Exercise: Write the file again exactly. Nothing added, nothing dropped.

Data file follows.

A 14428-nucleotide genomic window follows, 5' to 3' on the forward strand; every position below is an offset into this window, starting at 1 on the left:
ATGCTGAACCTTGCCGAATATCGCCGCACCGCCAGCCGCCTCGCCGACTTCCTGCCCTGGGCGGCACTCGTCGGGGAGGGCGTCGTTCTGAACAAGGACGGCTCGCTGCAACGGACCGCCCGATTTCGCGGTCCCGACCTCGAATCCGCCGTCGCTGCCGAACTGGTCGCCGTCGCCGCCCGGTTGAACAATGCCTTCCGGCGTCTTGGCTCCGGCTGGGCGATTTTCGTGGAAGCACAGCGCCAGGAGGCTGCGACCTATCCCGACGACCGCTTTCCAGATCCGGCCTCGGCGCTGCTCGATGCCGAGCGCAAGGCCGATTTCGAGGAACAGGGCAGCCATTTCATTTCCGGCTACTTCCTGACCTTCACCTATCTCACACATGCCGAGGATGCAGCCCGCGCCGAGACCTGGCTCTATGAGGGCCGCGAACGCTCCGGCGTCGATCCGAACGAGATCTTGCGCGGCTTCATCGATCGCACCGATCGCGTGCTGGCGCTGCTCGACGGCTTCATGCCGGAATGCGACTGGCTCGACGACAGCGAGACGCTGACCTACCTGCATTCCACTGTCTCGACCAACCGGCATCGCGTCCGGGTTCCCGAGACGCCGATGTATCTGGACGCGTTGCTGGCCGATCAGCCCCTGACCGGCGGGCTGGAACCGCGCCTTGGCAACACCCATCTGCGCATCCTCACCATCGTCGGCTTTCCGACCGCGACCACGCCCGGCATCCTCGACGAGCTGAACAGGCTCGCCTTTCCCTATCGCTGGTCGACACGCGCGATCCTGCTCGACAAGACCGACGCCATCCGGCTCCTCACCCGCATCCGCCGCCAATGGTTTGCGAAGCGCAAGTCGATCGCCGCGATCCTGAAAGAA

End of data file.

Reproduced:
A 14428-nucleotide genomic window follows, 5' to 3' on the forward strand; every position below is an offset into this window, starting at 1 on the left:
ATGCTGAACCTTGCCGAATATCGCCGCACCGCCAGCCGCCTCGCCGACTTCCTGCCCTGGGCGGCACTCGTCGGGGAGGGCGTCGTTCTGAACAAGGACGGCTCGCTGCAACGGACCGCCCGATTTCGCGGTCCCGACCTCGAATCCGCCGTCGCTGCCGAACTGGTCGCCGTCGCCGCCCGGTTGAACAATGCCTTCCGGCGTCTTGGCTCCGGCTGGGCGATTTTCGTGGAAGCACAGCGCCAGGAGGCTGCGACCTATCCCGACGACCGCTTTCCAGATCCGGCCTCGGCGCTGCTCGATGCCGAGCGCAAGGCCGATTTCGAGGAACAGGGCAGCCATTTCATTTCCGGCTACTTCCTGACCTTCACCTATCTCACACATGCCGAGGATGCAGCCCGCGCCGAGACCTGGCTCTATGAGGGCCGCGAACGCTCCGGCGTCGATCCGAACGAGATCTTGCGCGGCTTCATCGATCGCACCGATCGCGTGCTGGCGCTGCTCGACGGCTTCATGCCGGAATGCGACTGGCTCGACGACAGCGAGACGCTGACCTACCTGCATTCCACTGTCTCGACCAACCGGCATCGCGTCCGGGTTCCCGAGACGCCGATGTATCTGGACGCGTTGCTGGCCGATCAGCCCCTGACCGGCGGGCTGGAACCGCGCCTTGGCAACACCCATCTGCGCATCCTCACCATCGTCGGCTTTCCGACCGCGACCACGCCCGGCATCCTCGACGAGCTGAACAGGCTCGCCTTTCCCTATCGCTGGTCGACACGCGCGATCCTGCTCGACAAGACCGACGCCATCCGGCTCCTCACCCGCATCCGCCGCCAATGGTTTGCGAAGCGCAAGTCGATCGCCGCGATCCTGAAAGAA